Look at Sunday's Los Angles Times. As DeLay is sinking, sources are coming forward to tell of misdeeds heretofore unknown to the citizenry. The paper reports:
In a case that echoes the Jack Abramoff influence-peddling scandal, two Northern California Republican congressmen used their official positions to try to stop a federal investigation of a wealthy Texas businessman who provided them with political contributions.
Reps. John T. Doolittle and Richard W. Pombo joined forces with former House Majority Leader Tom DeLay of Texas to oppose an investigation by federal banking regulators into the affairs of Houston millionaire Charles Hurwitz, documents recently obtained by The Times show. The Federal Deposit Insurance Corp. was seeking $300 million from Hurwitz for his role in the collapse of a Texas savings and loan that cost taxpayers $1.6 billion.
The investigation was ultimately dropped.
The effort to help Hurwitz began in 1999 when DeLay wrote a letter to the chairman of the FDIC denouncing the investigation of Hurwitz as a "form of harassment and deceit on the part of government employees." When the FDIC persisted, Doolittle and Pombo--both considered proteges of DeLay--used their power as members of the House Resources Committee to subpoena the agency's confidential records on the case, including details of the evidence FDIC investigators had compiled on Hurwitz.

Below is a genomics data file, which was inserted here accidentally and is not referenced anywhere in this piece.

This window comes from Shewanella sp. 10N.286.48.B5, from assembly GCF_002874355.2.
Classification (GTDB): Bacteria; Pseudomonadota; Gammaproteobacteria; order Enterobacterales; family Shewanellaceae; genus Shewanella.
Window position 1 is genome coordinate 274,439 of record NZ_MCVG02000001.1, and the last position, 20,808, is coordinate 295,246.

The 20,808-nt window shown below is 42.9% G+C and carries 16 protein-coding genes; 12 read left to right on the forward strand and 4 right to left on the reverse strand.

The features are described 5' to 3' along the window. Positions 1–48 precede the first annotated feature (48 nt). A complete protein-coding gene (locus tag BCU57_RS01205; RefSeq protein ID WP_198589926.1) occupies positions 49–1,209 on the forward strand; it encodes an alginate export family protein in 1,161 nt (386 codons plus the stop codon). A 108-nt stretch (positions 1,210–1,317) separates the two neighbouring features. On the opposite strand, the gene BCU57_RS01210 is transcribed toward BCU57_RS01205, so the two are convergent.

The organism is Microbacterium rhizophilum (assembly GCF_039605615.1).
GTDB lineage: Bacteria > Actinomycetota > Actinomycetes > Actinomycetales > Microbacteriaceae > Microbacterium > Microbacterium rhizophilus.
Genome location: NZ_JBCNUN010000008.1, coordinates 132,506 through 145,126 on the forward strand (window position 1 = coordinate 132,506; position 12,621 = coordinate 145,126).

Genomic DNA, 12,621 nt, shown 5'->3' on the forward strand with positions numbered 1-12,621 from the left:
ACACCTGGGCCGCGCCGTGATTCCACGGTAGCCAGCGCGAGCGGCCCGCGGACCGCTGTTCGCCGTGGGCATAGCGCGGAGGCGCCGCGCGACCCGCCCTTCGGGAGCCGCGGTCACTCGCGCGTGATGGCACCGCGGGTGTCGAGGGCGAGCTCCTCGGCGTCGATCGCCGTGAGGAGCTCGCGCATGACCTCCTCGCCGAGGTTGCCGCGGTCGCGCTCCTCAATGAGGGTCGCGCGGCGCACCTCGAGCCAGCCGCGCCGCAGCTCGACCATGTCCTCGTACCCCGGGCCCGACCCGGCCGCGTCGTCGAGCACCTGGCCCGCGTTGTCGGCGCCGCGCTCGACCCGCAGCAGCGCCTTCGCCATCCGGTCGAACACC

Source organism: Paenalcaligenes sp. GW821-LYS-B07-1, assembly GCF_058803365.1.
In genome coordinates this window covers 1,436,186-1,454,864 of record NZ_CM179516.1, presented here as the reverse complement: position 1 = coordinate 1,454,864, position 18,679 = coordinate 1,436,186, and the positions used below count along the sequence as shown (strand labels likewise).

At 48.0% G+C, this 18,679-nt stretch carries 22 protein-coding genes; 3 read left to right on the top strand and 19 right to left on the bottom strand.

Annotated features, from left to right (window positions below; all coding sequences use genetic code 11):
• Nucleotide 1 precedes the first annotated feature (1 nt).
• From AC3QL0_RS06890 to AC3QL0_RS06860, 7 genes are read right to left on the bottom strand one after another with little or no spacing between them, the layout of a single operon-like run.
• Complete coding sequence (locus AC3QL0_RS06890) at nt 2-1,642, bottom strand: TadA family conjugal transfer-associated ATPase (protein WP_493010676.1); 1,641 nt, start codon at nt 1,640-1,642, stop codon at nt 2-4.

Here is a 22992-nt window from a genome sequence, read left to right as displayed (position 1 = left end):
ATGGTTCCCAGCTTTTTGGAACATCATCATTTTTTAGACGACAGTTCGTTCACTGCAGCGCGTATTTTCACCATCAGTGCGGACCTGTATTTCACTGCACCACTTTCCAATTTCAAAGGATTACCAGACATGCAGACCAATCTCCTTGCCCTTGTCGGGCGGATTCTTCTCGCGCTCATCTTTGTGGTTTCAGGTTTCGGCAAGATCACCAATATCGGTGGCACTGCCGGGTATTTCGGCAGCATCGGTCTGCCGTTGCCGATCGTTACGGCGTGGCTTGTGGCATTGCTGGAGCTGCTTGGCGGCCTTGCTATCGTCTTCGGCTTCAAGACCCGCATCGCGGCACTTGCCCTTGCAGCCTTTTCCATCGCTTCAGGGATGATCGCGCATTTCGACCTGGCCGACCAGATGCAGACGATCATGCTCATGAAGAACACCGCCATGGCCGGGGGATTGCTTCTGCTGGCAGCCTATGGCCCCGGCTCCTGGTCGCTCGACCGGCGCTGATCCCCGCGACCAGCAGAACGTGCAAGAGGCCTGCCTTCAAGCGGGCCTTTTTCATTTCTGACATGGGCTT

Then, in 2001, the two congressmen inserted many of the sensitive documents into the Congressional Record, making them public and accessible to Hurwitz's lawyers, a move that FDIC officials said damaged the government's ability to pursue the banker.
The FDIC's chief spokesman characterized what Doolittle and Pombo did as "a seamy abuse of the legislative process." But soon afterward, in 2002, the FDIC dropped its case against Hurwitz, who had owned a controlling interest in the United Savings Assn. of Texas. United Savings' failure was one of the worst of the S&L debacles in the 1980s.